Through progressive policies and procedural reforms, India has catapulted the defence industry to serve not only Indian but also global requirements

Defence cooperation and partnership between India and Bangladesh have made significant gains in the last few years, Raj Kumar, Secretary, Defence Production, the Ministry of Defence said on Thursday.

Addressing a virtual session ‘India and Bangladesh-Make for the World,’ organized by FICCI, jointly with the High Commission of India, Bangladesh and Ministry of Defence, Raj Kumar added that the close proximity of Indian shipyards to Bangladesh is an additional advantage for both the nations.

“This may result in a long-term strategic partnership in production, development and maintenance. It will be a win-win situation for both the nations to achieve their common objectives. The strategic partnership between India-Bangladesh can become a pillar of regional strength and economic cooperation,” he noted.

The Defence Production Secretary said that India has a robust ship building industry with an ecosystem of world class public and private ship building companies.

“The ships constructed by Indian shipyards are of global standards and are extremely cost effective. Our shipyards are also willing to partner with Bangladeshi shipyards for construction of platforms as per Bangladesh requirements through JVs, co-development and collaboration for both commercial and defence requirements,” he added.

Highlighting opportunities in the defence sector, the Defence Ministry official stated that Bangladesh armed forces are looking for suppliers for their ambitious military modernization drive called Forces Goal 2030. Indian defence industry has been galvanized through progressive policies and procedural reforms, which has catapulted the industry to serve not only the Indian but global requirements as well, he added.

“India has a vast defence industrial base of 41 Indian ordnance factories, 9 defence PSUs, along with a vibrant private sector and over 12,000 MSMEs. Indian defence industries can offer various proven hi-tech platforms, systems, sub-systems in air, land, sea, and space applications. India can offer MRO facilities to Bangladesh and with its proven expertise in software, India can offer technological solutions in the digital field as well,” the Defence official maintained.

India, he said, has also extended a defence line of credit of US$ 500 million to Bangladesh that is already operational. We are keen to work with Bangladesh for platforms like Akash, radars, mortars, artillery guns, ammunitions etc., emphasized the official.

Participating in the event, Khalid Mahmud Chowdhury, Minister of Shipping, Govt of Bangladesh said that Bangladesh is the third largest economy in South Asia with a rich history in ship building. “Today, ship building is a growing industry in Bangladesh and has great potential. Since independence, Bangladesh has created a large fleet of 20,000 inland and coastal commercial vessels,” he said.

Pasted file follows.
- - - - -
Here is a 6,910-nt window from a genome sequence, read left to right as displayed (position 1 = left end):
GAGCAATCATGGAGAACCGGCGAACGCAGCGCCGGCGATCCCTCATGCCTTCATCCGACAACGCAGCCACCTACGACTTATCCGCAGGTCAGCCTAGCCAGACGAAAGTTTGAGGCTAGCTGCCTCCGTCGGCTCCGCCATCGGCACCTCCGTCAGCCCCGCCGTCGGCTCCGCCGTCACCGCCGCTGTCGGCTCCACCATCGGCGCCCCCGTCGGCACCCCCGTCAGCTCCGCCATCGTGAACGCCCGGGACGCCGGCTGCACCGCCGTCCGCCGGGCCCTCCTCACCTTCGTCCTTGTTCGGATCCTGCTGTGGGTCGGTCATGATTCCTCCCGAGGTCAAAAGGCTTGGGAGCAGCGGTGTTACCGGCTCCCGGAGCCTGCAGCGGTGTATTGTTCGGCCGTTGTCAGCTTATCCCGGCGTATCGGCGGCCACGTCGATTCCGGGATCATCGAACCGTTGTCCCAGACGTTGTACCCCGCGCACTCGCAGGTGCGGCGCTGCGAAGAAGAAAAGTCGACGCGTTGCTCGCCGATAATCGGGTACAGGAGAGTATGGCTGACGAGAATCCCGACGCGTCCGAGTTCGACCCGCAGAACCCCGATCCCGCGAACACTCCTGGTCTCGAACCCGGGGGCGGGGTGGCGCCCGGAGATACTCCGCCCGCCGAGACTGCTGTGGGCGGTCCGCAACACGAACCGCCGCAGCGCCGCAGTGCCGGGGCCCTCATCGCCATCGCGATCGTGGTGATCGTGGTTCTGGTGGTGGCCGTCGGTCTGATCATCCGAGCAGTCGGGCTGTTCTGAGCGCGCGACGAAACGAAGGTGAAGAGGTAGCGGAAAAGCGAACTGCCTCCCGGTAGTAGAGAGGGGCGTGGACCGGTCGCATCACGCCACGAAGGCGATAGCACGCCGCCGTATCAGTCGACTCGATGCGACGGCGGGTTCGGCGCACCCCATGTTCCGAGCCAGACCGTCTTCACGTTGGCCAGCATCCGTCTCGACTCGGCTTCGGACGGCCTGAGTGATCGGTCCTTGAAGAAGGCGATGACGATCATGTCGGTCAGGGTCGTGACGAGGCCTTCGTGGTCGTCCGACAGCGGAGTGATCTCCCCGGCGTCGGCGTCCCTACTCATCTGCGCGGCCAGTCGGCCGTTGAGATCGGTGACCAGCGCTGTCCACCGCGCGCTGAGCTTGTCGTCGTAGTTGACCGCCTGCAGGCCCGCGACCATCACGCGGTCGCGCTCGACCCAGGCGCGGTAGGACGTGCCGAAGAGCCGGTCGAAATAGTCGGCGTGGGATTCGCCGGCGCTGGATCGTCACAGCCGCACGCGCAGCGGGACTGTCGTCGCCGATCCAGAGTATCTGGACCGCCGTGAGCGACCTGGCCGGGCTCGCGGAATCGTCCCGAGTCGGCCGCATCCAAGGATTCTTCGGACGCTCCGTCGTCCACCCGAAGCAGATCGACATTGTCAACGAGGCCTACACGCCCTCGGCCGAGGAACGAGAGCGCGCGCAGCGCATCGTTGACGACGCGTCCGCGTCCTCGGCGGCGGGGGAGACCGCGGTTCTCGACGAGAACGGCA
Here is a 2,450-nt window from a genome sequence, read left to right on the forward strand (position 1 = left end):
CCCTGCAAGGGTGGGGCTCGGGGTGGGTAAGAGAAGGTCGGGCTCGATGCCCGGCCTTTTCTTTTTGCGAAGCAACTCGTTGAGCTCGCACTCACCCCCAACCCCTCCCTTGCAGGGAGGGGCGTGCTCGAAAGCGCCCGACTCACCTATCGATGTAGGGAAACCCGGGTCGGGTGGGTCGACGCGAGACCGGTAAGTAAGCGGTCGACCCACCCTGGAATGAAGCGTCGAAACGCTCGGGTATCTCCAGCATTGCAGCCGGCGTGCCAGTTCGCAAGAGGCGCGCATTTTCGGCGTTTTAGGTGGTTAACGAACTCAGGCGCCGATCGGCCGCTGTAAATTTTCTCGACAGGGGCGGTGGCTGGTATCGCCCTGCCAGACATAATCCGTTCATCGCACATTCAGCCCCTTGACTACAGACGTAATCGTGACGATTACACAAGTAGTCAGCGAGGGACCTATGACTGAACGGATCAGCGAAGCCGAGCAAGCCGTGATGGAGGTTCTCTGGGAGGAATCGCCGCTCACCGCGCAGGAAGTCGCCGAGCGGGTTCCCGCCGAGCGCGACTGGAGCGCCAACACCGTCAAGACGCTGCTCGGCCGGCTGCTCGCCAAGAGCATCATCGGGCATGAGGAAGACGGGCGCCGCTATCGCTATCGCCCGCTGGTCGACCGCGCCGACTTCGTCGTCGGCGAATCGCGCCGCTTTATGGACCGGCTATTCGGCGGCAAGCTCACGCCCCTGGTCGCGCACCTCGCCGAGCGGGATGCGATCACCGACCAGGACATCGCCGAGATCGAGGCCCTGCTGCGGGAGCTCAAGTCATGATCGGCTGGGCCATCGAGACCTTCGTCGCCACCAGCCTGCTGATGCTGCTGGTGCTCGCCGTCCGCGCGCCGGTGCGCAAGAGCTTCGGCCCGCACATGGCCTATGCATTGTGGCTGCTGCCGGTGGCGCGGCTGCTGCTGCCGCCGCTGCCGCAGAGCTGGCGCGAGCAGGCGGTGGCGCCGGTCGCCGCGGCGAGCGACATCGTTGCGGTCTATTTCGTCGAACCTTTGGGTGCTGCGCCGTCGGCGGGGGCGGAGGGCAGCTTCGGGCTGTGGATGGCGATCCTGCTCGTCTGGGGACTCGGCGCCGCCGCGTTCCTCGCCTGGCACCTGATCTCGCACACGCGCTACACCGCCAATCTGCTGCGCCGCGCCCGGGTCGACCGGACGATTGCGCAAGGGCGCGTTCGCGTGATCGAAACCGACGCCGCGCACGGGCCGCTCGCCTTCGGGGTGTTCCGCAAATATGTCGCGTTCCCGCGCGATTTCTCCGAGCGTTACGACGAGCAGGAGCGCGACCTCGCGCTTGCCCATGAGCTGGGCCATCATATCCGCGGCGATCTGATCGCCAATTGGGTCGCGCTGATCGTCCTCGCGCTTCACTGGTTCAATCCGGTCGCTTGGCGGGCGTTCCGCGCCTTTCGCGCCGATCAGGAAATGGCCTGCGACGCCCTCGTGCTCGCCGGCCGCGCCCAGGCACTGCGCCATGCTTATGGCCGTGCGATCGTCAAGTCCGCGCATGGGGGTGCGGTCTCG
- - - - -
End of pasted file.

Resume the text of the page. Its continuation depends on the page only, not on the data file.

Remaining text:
On the other hand , Vikram K Doraiswami, High Commissioner of India, Dhaka said that there is a natural synergy between India and Bangladesh in working together to develop and leverage each other's capacities as a matter of jointly harnessing capabilities for each other.

“There is an ocean of untapped potential in the maritime domain from resources to science, from shipbuilding to infrastructure. The centrality of the Indo-Pacific idea and security along with growth for all the regions underpins the notion of ensuring that the maritime domain remains free, open & accessible to all for trade and commerce,” he added.

Sanjay Jaju, Additional Secretary (DP), Ministry of Defence, Govt of India said that the Indian defence sector has a lot of potential and further invited Bangladeshi companies to invest in this sector. “We have opened up two defence industrial corridors in UP and Tamil Nadu and both corridors will leverage existing ordnance factories and private manufactures in the region. We invite investments from Bangladesh in these corridors and explore opportunities where we can co-produce and co-develop equipment for mutual use.”

He further said that the government is also giving impetus to Atmanirbharta, which does not mean going into protectionism. “The idea is to create self-reliance, not just in defence production but also creating linkages with global supply chains,” he added.

He stated that the government has decided to put embargo on 101 items, which will be manufactured domestically, and some of these items are going to be important for the industry and the governments on both sides.